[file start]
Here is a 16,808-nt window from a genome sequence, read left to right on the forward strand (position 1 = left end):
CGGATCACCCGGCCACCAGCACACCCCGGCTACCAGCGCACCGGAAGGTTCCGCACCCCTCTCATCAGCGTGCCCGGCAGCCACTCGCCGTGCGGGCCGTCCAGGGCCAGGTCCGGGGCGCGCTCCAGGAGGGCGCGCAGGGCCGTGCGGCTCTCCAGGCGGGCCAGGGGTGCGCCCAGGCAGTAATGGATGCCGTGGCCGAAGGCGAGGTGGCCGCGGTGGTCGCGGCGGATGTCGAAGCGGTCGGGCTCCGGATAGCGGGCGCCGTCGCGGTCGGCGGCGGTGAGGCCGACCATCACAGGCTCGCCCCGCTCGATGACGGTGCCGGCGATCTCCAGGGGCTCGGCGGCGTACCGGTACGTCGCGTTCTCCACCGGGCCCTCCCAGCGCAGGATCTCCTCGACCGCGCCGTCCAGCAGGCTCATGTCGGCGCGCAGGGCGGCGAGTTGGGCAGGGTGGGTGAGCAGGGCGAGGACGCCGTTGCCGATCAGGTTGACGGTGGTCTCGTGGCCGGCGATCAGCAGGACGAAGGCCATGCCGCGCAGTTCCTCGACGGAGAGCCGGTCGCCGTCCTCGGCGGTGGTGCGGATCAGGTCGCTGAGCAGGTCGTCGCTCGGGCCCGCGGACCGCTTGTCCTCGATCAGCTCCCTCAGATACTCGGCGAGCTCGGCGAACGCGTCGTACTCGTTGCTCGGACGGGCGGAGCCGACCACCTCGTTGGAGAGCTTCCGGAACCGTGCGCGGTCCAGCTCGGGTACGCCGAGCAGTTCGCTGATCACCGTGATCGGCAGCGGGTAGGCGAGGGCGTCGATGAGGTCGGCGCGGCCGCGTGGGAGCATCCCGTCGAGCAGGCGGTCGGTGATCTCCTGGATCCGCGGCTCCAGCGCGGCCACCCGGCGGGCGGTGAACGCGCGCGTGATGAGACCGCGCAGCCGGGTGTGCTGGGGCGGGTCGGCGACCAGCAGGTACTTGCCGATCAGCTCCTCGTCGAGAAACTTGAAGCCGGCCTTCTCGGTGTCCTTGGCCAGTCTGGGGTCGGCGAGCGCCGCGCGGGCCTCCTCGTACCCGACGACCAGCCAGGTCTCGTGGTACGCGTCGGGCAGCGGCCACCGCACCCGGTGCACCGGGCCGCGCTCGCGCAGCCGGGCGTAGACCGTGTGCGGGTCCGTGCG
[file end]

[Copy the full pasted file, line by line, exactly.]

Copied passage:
Here is a 16,808-nt window from a genome sequence, read left to right on the forward strand (position 1 = left end):
CGGATCACCCGGCCACCAGCACACCCCGGCTACCAGCGCACCGGAAGGTTCCGCACCCCTCTCATCAGCGTGCCCGGCAGCCACTCGCCGTGCGGGCCGTCCAGGGCCAGGTCCGGGGCGCGCTCCAGGAGGGCGCGCAGGGCCGTGCGGCTCTCCAGGCGGGCCAGGGGTGCGCCCAGGCAGTAATGGATGCCGTGGCCGAAGGCGAGGTGGCCGCGGTGGTCGCGGCGGATGTCGAAGCGGTCGGGCTCCGGATAGCGGGCGCCGTCGCGGTCGGCGGCGGTGAGGCCGACCATCACAGGCTCGCCCCGCTCGATGACGGTGCCGGCGATCTCCAGGGGCTCGGCGGCGTACCGGTACGTCGCGTTCTCCACCGGGCCCTCCCAGCGCAGGATCTCCTCGACCGCGCCGTCCAGCAGGCTCATGTCGGCGCGCAGGGCGGCGAGTTGGGCAGGGTGGGTGAGCAGGGCGAGGACGCCGTTGCCGATCAGGTTGACGGTGGTCTCGTGGCCGGCGATCAGCAGGACGAAGGCCATGCCGCGCAGTTCCTCGACGGAGAGCCGGTCGCCGTCCTCGGCGGTGGTGCGGATCAGGTCGCTGAGCAGGTCGTCGCTCGGGCCCGCGGACCGCTTGTCCTCGATCAGCTCCCTCAGATACTCGGCGAGCTCGGCGAACGCGTCGTACTCGTTGCTCGGACGGGCGGAGCCGACCACCTCGTTGGAGAGCTTCCGGAACCGTGCGCGGTCCAGCTCGGGTACGCCGAGCAGTTCGCTGATCACCGTGATCGGCAGCGGGTAGGCGAGGGCGTCGATGAGGTCGGCGCGGCCGCGTGGGAGCATCCCGTCGAGCAGGCGGTCGGTGATCTCCTGGATCCGCGGCTCCAGCGCGGCCACCCGGCGGGCGGTGAACGCGCGCGTGATGAGACCGCGCAGCCGGGTGTGCTGGGGCGGGTCGGCGACCAGCAGGTACTTGCCGATCAGCTCCTCGTCGAGAAACTTGAAGCCGGCCTTCTCGGTGTCCTTGGCCAGTCTGGGGTCGGCGAGCGCCGCGCGGGCCTCCTCGTACCCGACGACCAGCCAGGTCTCGTGGTACGCGTCGGGCAGCGGCCACCGCACCCGGTGCACCGGGCCGCGCTCGCGCAGCCGGGCGTAGACCGTGTGCGGGTCCGTGCG